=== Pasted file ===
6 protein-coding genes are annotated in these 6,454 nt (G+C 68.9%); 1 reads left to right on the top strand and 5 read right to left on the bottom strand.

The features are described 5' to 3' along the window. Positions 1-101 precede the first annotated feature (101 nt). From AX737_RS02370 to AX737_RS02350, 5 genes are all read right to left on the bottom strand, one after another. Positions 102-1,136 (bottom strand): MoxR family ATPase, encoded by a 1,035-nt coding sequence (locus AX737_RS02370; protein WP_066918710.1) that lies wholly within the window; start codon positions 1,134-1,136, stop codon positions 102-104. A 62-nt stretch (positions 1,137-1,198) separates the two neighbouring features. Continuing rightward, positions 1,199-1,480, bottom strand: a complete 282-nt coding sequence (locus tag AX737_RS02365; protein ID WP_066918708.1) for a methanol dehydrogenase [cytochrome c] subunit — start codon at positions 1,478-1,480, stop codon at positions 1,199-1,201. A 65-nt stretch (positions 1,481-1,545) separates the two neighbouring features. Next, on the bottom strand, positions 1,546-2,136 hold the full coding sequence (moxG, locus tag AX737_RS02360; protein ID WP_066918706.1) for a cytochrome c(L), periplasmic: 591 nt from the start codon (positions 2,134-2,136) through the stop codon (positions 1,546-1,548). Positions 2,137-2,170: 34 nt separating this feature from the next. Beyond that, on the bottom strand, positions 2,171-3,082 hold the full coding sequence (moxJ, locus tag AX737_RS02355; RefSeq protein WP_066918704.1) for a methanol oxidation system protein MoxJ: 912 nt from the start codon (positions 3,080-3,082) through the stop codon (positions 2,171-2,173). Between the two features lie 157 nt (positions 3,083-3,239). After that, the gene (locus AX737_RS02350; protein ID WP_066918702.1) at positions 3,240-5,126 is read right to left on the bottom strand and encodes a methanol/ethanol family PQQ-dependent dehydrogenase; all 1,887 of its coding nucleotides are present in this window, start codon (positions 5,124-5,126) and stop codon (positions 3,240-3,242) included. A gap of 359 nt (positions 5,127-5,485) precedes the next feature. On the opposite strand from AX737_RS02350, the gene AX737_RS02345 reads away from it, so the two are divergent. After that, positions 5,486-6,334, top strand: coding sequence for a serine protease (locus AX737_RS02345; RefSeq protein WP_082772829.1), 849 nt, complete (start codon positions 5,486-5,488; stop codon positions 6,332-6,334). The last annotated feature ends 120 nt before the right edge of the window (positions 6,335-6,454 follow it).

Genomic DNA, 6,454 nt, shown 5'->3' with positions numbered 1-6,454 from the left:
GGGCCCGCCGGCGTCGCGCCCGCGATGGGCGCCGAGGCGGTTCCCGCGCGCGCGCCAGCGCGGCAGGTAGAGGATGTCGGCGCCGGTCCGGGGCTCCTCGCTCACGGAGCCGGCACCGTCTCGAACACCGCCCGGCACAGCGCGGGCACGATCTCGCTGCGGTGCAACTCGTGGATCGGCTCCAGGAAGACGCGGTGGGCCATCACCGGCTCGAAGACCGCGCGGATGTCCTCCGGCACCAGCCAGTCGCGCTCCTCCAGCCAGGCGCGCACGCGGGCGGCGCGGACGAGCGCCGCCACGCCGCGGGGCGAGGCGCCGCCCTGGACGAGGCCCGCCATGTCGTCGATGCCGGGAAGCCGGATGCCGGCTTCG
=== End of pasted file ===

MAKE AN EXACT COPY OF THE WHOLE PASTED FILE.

6 protein-coding genes are annotated in these 6,454 nt (G+C 68.9%); 1 reads left to right on the top strand and 5 read right to left on the bottom strand.

The features are described 5' to 3' along the window. Positions 1-101 precede the first annotated feature (101 nt). From AX737_RS02370 to AX737_RS02350, 5 genes are all read right to left on the bottom strand, one after another. Positions 102-1,136 (bottom strand): MoxR family ATPase, encoded by a 1,035-nt coding sequence (locus AX737_RS02370; protein WP_066918710.1) that lies wholly within the window; start codon positions 1,134-1,136, stop codon positions 102-104. A 62-nt stretch (positions 1,137-1,198) separates the two neighbouring features. Continuing rightward, positions 1,199-1,480, bottom strand: a complete 282-nt coding sequence (locus tag AX737_RS02365; protein ID WP_066918708.1) for a methanol dehydrogenase [cytochrome c] subunit — start codon at positions 1,478-1,480, stop codon at positions 1,199-1,201. A 65-nt stretch (positions 1,481-1,545) separates the two neighbouring features. Next, on the bottom strand, positions 1,546-2,136 hold the full coding sequence (moxG, locus tag AX737_RS02360; protein ID WP_066918706.1) for a cytochrome c(L), periplasmic: 591 nt from the start codon (positions 2,134-2,136) through the stop codon (positions 1,546-1,548). Positions 2,137-2,170: 34 nt separating this feature from the next. Beyond that, on the bottom strand, positions 2,171-3,082 hold the full coding sequence (moxJ, locus tag AX737_RS02355; RefSeq protein WP_066918704.1) for a methanol oxidation system protein MoxJ: 912 nt from the start codon (positions 3,080-3,082) through the stop codon (positions 2,171-2,173). Between the two features lie 157 nt (positions 3,083-3,239). After that, the gene (locus AX737_RS02350; protein ID WP_066918702.1) at positions 3,240-5,126 is read right to left on the bottom strand and encodes a methanol/ethanol family PQQ-dependent dehydrogenase; all 1,887 of its coding nucleotides are present in this window, start codon (positions 5,124-5,126) and stop codon (positions 3,240-3,242) included. A gap of 359 nt (positions 5,127-5,485) precedes the next feature. On the opposite strand from AX737_RS02350, the gene AX737_RS02345 reads away from it, so the two are divergent. After that, positions 5,486-6,334, top strand: coding sequence for a serine protease (locus AX737_RS02345; RefSeq protein WP_082772829.1), 849 nt, complete (start codon positions 5,486-5,488; stop codon positions 6,332-6,334). The last annotated feature ends 120 nt before the right edge of the window (positions 6,335-6,454 follow it).

Genomic DNA, 6,454 nt, shown 5'->3' with positions numbered 1-6,454 from the left:
GGGCCCGCCGGCGTCGCGCCCGCGATGGGCGCCGAGGCGGTTCCCGCGCGCGCGCCAGCGCGGCAGGTAGAGGATGTCGGCGCCGGTCCGGGGCTCCTCGCTCACGGAGCCGGCACCGTCTCGAACACCGCCCGGCACAGCGCGGGCACGATCTCGCTGCGGTGCAACTCGTGGATCGGCTCCAGGAAGACGCGGTGGGCCATCACCGGCTCGAAGACCGCGCGGATGTCCTCCGGCACCAGCCAGTCGCGCTCCTCCAGCCAGGCGCGCACGCGGGCGGCGCGGACGAGCGCCGCCACGCCGCGGGGCGAGGCGCCGCCCTGGACGAGGCCCGCCATGTCGTCGATGCCGGGAAGCCGGATGCCGGCTTCG